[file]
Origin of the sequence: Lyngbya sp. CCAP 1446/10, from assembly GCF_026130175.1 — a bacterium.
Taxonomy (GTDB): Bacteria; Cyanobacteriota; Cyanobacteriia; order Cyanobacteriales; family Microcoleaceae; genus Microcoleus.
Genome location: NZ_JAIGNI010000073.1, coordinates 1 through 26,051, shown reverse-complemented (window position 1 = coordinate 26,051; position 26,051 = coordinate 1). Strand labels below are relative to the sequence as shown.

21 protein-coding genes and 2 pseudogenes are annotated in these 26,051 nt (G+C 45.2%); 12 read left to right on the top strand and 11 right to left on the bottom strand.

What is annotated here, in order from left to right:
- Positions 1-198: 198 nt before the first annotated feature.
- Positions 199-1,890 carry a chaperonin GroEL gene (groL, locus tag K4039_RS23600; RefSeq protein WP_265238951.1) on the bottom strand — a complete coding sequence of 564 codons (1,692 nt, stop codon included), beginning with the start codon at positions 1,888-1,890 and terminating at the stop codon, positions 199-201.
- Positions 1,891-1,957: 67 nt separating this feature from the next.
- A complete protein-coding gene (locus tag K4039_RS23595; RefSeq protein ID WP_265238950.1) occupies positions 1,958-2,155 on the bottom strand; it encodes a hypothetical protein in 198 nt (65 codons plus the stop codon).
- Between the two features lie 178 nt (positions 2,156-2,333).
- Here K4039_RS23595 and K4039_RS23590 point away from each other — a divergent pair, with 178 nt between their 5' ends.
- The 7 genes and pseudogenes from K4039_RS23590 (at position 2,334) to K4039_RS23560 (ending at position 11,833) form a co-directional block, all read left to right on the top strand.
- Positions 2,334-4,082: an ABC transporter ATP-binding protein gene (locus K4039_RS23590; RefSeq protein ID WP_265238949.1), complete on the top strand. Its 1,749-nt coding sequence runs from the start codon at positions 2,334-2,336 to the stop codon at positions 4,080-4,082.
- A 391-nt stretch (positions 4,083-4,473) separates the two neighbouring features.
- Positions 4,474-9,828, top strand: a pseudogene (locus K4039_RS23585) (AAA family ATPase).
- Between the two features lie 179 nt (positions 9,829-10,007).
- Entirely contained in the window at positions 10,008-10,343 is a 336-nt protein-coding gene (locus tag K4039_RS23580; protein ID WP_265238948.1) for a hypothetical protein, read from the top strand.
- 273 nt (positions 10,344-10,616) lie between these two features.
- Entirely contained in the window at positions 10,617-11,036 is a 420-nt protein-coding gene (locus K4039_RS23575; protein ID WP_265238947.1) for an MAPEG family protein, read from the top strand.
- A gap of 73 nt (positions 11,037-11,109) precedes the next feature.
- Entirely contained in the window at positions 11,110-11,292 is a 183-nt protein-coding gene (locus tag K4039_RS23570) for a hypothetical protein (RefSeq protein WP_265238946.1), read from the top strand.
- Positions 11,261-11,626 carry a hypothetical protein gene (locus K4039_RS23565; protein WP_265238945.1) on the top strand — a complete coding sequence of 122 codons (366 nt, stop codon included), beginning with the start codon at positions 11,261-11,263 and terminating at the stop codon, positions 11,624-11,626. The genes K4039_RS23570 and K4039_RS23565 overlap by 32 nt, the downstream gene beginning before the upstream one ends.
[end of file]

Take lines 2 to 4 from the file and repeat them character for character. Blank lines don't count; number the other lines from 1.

Taxonomy (GTDB): Bacteria; Cyanobacteriota; Cyanobacteriia; order Cyanobacteriales; family Microcoleaceae; genus Microcoleus.
Genome location: NZ_JAIGNI010000073.1, coordinates 1 through 26,051, shown reverse-complemented (window position 1 = coordinate 26,051; position 26,051 = coordinate 1). Strand labels below are relative to the sequence as shown.

21 protein-coding genes and 2 pseudogenes are annotated in these 26,051 nt (G+C 45.2%); 12 read left to right on the top strand and 11 right to left on the bottom strand.